Here you see the 335S winning the 1957 Mille Miglia with Taruffi at the wheel. Sadly de Portago would never see the end of this race, having fatally crashed when he lost the control of his 335S between Cerlongo and Guidizzolo, 70 miles from Brescia, causing the death of nine onlookers.

The 335S was the crowning of this great Jano and Ferrari reunion, after Vittorio had made his comeback, working this time directly for his old friend. He became the main engine development supervisor in Maranello. Jano had the best of the Commandatore’s engineers under his command, like for instance Bellentani and Fraschetti. He put them to work on a new generation of twin cam high efficiency engines, such as the Dino V6, the future V8 and of course they began to improve the V12 by shortening it and adapting to it the typical Jano twin cam distribution.

The 335S was for sure the climax of Jano’s work and studies at the Maranello factory, the culmination of almost 40 years of a life entirely dedicated to engine research, giving him the unique knowledge to create this incredible motoring jewel (with the help of Bellentani and the 335S is therefore also called the “Bellentani Ferrari” by the purists).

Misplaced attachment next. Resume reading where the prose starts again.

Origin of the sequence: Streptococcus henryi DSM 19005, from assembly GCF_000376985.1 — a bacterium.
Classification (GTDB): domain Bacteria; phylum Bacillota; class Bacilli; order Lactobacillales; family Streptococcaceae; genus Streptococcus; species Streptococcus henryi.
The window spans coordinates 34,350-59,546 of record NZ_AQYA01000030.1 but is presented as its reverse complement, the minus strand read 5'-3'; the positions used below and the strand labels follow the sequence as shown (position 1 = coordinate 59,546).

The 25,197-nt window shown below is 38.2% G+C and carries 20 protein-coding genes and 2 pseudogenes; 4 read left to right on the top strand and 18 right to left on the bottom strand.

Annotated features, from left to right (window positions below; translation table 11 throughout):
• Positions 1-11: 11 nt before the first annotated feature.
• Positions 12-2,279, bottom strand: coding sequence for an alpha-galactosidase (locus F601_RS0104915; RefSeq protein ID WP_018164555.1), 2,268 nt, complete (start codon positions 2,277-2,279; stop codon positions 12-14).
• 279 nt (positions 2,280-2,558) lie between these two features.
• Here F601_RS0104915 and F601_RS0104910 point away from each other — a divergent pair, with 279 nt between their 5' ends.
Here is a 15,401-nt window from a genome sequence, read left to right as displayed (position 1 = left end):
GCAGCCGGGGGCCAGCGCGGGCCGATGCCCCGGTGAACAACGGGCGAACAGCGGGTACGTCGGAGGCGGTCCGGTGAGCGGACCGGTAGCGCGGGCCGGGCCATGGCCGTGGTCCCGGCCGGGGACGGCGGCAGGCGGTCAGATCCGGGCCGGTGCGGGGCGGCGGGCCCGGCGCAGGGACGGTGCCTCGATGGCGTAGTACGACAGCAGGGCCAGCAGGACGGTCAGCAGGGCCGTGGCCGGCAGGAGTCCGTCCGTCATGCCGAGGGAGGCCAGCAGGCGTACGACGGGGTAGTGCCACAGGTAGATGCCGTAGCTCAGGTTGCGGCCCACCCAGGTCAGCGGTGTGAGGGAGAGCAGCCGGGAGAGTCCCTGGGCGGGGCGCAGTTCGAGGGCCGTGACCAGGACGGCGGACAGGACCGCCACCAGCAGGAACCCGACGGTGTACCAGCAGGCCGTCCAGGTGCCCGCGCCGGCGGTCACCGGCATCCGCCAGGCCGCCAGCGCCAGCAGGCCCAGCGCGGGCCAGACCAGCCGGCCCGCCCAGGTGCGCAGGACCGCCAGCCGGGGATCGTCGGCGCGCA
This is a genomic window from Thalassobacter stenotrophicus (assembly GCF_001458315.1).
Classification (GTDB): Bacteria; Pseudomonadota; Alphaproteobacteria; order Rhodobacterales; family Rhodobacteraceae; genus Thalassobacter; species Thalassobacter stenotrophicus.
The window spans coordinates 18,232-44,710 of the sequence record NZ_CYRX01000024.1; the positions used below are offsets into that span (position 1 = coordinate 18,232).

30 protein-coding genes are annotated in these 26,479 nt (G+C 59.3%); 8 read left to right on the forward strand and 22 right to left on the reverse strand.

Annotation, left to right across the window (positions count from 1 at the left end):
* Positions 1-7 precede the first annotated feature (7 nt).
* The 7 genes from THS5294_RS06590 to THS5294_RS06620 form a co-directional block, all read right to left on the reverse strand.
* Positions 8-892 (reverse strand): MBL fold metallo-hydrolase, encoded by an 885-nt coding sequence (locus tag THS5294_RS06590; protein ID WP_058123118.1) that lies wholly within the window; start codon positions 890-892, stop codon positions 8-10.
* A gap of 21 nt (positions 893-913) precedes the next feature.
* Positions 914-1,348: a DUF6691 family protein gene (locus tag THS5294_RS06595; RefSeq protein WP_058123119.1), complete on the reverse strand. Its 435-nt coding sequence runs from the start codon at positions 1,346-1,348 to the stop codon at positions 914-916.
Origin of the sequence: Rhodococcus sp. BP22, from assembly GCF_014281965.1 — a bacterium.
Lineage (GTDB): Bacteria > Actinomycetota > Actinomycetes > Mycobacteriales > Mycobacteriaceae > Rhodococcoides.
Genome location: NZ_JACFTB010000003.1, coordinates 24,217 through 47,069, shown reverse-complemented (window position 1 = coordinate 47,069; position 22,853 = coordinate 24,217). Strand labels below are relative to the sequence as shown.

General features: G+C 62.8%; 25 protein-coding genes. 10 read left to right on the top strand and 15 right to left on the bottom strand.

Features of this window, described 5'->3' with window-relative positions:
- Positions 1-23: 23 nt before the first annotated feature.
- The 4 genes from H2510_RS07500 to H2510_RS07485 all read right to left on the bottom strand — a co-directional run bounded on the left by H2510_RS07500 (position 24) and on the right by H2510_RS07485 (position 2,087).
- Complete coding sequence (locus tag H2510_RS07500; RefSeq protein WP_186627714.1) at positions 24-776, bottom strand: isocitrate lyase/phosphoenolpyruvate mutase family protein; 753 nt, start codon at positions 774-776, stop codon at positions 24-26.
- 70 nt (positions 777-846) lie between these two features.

This dohc, twin plug, 4023 cc 12 cylinder unit, fed by six Webers, provided about 380 HP and clearly showed Jano’s influence (a kind of D50 Lancia engine to which they added 4 cylinders). This engine was mated to a transaxle gearbox with a de Dion suspension. Still impressive today, nearly 60 years later, isn’t it?

Let’s listen to the expert, Phil Hill, the 1961 World Champion and three times Le Mans winner and so many other victories. To him the Ferrari 335S was the most sophisticated and beautiful Maranello product of all time. Hill said: “The 335S was a driver’s dream, one of those moments when a car’s development in both power and handling peaked at the same time. Not only did the V-12 have more top end power than we had seen before, but the chassis behaved better on a variety of road surfaces and was more predictable, something Ferrari race cars hadn’t seen in the previous few years…”

I am sure that you agree with Hill, as I do, that this car is so important for both Ferrari and automotive history that it should be considered the most efficient, beautiful and sophisticated front engined Ferrari ever built. Paradoxically it was around this time that Jano’s dohc’s V12 was replaced by the Colombo inspired sohc V12, which was more reliable and easier to maintain….but Jano’s spirit survived in the beautiful V6 that later powered the successful Dino. Jano’s influence lasted for a very long time and changed Ferrari’s industrial vision forever, by producing smaller engines.

Believe me, the upcoming auction of a perfect 335S by Artcurial at Retromobile next February will break all the records and return the 335S’s significance to the public at large.

The 335S is the ultimate descendant of the prewar Alfa Romeo racing cars developed by Vittorio Jano, as well as a magnificent gift from two great automotive genius.